Politics and Central Bank Comments Could Drive the Euro Higher

Ricky Cove - Author

Jan. 22 2018, Updated 2:20 p.m. ET

The euro gains again

The Euro–dollar (FXE) exchange rate remained above its three-year peak to close the week ended January 19 at 1.2222, appreciating by 0.29% against the US dollar (UUP). This appreciation of the euro occurred before the positive political development in Germany, in which Chancellor Angela Merkel was able to persuade Social Democrat party to enter a formal coalition.

Economic data from the Eurozone was in line with expectations. The inflation data published on January 17 indicated that prices increased 1.4% in December 2017, which is still below the long-term average.

European equity markets (VGK) appreciated as the German DAX (DAX) gained ~1.4% for the week ended January 19. The Euro Stoxx (FEZ) and France’s CAC rose ~1.0% and 0.17%, respectively.

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Euro speculators decrease bullish bets

According to the January 19, 2018, Commitment of Traders report, speculators marginally decreased their long euro positions by 5,201 contracts last week.

The total net speculative bullish positions on the euro (EUFX) decreased to 139,490 contracts from 144,691 contracts on January 16. This trend represents a minor decrease in bullish positions. Depending on the tone of the ECB statement, further changes in speculator positioning can be expected.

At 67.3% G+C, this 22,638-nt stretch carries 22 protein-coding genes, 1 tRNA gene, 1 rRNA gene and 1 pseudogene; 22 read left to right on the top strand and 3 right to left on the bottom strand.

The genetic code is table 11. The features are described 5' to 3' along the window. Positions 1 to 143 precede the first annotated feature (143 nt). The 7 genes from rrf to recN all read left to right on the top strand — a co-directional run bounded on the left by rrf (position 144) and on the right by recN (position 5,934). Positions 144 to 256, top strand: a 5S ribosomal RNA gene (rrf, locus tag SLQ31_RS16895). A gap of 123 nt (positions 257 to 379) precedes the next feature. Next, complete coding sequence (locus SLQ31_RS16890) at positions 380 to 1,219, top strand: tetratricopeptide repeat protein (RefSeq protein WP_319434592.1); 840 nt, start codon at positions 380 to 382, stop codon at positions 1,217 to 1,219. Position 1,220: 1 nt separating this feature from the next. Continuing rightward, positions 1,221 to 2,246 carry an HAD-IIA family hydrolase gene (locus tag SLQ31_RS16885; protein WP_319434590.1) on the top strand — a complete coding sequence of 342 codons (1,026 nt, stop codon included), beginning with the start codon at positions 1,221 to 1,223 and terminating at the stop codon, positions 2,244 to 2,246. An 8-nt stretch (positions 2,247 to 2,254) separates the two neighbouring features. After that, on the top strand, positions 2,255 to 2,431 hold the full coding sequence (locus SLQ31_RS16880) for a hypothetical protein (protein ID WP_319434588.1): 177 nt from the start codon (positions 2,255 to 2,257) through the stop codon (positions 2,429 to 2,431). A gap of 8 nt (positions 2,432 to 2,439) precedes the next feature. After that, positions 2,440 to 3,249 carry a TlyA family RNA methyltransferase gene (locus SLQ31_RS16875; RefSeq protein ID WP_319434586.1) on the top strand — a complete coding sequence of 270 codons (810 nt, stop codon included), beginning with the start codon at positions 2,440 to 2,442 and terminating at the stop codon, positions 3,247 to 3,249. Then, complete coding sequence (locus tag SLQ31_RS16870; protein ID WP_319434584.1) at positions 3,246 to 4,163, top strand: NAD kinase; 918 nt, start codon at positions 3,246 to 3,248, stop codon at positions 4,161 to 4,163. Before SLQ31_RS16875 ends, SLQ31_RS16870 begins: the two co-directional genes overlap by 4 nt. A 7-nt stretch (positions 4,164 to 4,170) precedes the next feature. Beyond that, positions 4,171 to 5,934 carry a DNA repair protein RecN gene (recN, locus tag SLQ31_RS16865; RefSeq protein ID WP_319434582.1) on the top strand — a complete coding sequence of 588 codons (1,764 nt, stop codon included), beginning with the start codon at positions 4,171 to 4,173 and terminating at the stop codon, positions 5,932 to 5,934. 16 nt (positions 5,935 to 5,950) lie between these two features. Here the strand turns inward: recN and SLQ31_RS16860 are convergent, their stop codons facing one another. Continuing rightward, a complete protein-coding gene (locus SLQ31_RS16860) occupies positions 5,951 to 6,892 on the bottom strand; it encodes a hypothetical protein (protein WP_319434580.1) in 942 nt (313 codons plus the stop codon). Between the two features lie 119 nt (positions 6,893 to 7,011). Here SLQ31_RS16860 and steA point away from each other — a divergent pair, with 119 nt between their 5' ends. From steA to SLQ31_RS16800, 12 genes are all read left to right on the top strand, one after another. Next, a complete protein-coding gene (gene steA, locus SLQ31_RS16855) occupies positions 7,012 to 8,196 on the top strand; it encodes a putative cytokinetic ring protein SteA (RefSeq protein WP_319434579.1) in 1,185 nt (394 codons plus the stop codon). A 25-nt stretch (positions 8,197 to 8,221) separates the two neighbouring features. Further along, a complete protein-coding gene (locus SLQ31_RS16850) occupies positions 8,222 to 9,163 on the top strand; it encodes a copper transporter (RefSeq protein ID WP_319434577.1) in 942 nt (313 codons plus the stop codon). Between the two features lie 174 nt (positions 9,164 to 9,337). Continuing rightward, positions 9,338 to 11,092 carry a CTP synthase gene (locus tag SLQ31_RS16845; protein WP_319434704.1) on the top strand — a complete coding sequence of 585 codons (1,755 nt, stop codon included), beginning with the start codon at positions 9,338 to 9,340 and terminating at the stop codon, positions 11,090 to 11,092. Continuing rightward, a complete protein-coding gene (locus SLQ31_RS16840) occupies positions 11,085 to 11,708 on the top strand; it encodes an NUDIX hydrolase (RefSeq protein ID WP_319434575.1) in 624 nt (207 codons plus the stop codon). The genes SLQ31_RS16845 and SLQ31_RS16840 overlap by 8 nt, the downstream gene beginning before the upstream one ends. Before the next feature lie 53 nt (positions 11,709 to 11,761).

Outlook for the euro

The focus of currency traders should be on this week’s European Central Bank (or ECB) meeting. The euro has appreciated considerably in the last 13 months, and it is getting to a level that could impact the region’s exports.

Mario Draghi, the ECB chairman, has successfully talked the euro down in the past when it rose too quickly. This time, there is speculation that the ECB could raise interest rates or end its bond-buying program sooner than expected.

If the ECB can convince investors that there wouldn’t be any change in its guidance, the euro could give up some of its gains. If the ECB isn’t able to do so, we can expect another rally in the euro.

In the next part of this series, we’ll discuss why the British pound rallied for the fifth consecutive week.


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